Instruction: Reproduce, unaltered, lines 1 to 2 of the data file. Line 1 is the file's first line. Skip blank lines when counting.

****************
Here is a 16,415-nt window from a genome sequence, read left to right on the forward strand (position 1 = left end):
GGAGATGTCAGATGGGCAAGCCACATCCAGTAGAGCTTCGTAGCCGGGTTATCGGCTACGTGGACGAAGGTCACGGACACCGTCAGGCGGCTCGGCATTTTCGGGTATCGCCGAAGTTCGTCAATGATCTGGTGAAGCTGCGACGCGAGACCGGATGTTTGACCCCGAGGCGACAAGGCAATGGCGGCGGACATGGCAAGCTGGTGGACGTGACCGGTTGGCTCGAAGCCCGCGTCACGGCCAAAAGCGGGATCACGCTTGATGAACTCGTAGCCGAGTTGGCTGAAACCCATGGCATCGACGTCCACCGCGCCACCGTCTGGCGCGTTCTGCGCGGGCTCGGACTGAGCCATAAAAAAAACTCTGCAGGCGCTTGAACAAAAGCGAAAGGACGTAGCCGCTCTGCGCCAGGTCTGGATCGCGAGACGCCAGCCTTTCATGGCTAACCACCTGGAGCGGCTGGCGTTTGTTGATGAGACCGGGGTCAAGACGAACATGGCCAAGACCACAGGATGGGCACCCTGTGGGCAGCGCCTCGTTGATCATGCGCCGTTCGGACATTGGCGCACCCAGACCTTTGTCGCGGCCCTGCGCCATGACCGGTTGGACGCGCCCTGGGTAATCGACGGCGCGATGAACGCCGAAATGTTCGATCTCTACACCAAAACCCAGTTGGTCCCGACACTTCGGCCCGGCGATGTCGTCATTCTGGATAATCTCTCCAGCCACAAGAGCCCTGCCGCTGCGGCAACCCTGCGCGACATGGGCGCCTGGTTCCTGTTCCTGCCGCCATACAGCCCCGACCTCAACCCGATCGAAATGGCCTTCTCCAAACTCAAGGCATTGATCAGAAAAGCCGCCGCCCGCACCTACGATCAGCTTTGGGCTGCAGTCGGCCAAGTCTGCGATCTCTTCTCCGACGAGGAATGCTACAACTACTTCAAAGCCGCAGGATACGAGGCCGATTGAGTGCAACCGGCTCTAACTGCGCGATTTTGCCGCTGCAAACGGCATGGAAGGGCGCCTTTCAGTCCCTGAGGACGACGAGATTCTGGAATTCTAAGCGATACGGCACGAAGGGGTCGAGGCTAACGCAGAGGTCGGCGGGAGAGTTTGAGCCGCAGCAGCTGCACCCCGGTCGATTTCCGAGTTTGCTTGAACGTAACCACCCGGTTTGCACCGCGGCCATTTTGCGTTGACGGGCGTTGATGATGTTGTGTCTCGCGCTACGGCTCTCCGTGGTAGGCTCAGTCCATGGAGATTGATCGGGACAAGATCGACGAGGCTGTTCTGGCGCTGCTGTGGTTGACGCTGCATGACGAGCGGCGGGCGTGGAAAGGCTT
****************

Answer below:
Here is a 16,415-nt window from a genome sequence, read left to right on the forward strand (position 1 = left end):
GGAGATGTCAGATGGGCAAGCCACATCCAGTAGAGCTTCGTAGCCGGGTTATCGGCTACGTGGACGAAGGTCACGGACACCGTCAGGCGGCTCGGCATTTTCGGGTATCGCCGAAGTTCGTCAATGATCTGGTGAAGCTGCGACGCGAGACCGGATGTTTGACCCCGAGGCGACAAGGCAATGGCGGCGGACATGGCAAGCTGGTGGACGTGACCGGTTGGCTCGAAGCCCGCGTCACGGCCAAAAGCGGGATCACGCTTGATGAACTCGTAGCCGAGTTGGCTGAAACCCATGGCATCGACGTCCACCGCGCCACCGTCTGGCGCGTTCTGCGCGGGCTCGGACTGAGCCATAAAAAAAACTCTGCAGGCGCTTGAACAAAAGCGAAAGGACGTAGCCGCTCTGCGCCAGGTCTGGATCGCGAGACGCCAGCCTTTCATGGCTAACCACCTGGAGCGGCTGGCGTTTGTTGATGAGACCGGGGTCAAGACGAACATGGCCAAGACCACAGGATGGGCACCCTGTGGGCAGCGCCTCGTTGATCATGCGCCGTTCGGACATTGGCGCACCCAGACCTTTGTCGCGGCCCTGCGCCATGACCGGTTGGACGCGCCCTGGGTAATCGACGGCGCGATGAACGCCGAAATGTTCGATCTCTACACCAAAACCCAGTTGGTCCCGACACTTCGGCCCGGCGATGTCGTCATTCTGGATAATCTCTCCAGCCACAAGAGCCCTGCCGCTGCGGCAACCCTGCGCGACATGGGCGCCTGGTTCCTGTTCCTGCCGCCATACAGCCCCGACCTCAACCCGATCGAAATGGCCTTCTCCAAACTCAAGGCATTGATCAGAAAAGCCGCCGCCCGCACCTACGATCAGCTTTGGGCTGCAGTCGGCCAAGTCTGCGATCTCTTCTCCGACGAGGAATGCTACAACTACTTCAAAGCCGCAGGATACGAGGCCGATTGAGTGCAACCGGCTCTAACTGCGCGATTTTGCCGCTGCAAACGGCATGGAAGGGCGCCTTTCAGTCCCTGAGGACGACGAGATTCTGGAATTCTAAGCGATACGGCACGAAGGGGTCGAGGCTAACGCAGAGGTCGGCGGGAGAGTTTGAGCCGCAGCAGCTGCACCCCGGTCGATTTCCGAGTTTGCTTGAACGTAACCACCCGGTTTGCACCGCGGCCATTTTGCGTTGACGGGCGTTGATGATGTTGTGTCTCGCGCTACGGCTCTCCGTGGTAGGCTCAGTCCATGGAGATTGATCGGGACAAGATCGACGAGGCTGTTCTGGCGCTGCTGTGGTTGACGCTGCATGACGAGCGGCGGGCGTGGAAAGGCTT